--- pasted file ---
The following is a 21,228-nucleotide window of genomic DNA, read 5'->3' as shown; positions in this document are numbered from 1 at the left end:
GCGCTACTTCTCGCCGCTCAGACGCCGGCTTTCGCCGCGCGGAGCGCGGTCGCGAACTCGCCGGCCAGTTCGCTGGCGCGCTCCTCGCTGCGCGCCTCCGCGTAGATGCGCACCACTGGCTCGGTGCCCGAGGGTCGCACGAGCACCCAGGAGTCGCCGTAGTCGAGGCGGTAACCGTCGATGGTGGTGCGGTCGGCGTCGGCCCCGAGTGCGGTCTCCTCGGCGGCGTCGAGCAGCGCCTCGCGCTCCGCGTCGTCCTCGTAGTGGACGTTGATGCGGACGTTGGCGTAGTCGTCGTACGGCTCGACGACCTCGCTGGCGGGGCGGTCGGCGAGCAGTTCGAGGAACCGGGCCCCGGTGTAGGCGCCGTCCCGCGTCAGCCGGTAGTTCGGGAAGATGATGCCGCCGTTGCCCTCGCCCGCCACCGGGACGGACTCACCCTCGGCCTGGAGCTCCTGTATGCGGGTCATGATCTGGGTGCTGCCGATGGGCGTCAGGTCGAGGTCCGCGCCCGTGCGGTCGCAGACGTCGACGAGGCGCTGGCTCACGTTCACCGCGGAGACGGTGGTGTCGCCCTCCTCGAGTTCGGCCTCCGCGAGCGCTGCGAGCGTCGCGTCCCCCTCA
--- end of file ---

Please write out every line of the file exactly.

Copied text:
The following is a 21,228-nucleotide window of genomic DNA, read 5'->3' as shown; positions in this document are numbered from 1 at the left end:
GCGCTACTTCTCGCCGCTCAGACGCCGGCTTTCGCCGCGCGGAGCGCGGTCGCGAACTCGCCGGCCAGTTCGCTGGCGCGCTCCTCGCTGCGCGCCTCCGCGTAGATGCGCACCACTGGCTCGGTGCCCGAGGGTCGCACGAGCACCCAGGAGTCGCCGTAGTCGAGGCGGTAACCGTCGATGGTGGTGCGGTCGGCGTCGGCCCCGAGTGCGGTCTCCTCGGCGGCGTCGAGCAGCGCCTCGCGCTCCGCGTCGTCCTCGTAGTGGACGTTGATGCGGACGTTGGCGTAGTCGTCGTACGGCTCGACGACCTCGCTGGCGGGGCGGTCGGCGAGCAGTTCGAGGAACCGGGCCCCGGTGTAGGCGCCGTCCCGCGTCAGCCGGTAGTTCGGGAAGATGATGCCGCCGTTGCCCTCGCCCGCCACCGGGACGGACTCACCCTCGGCCTGGAGCTCCTGTATGCGGGTCATGATCTGGGTGCTGCCGATGGGCGTCAGGTCGAGGTCCGCGCCCGTGCGGTCGCAGACGTCGACGAGGCGCTGGCTCACGTTCACCGCGGAGACGGTGGTGTCGCCCTCCTCGAGTTCGGCCTCCGCGAGCGCTGCGAGCGTCGCGTCCCCCTCA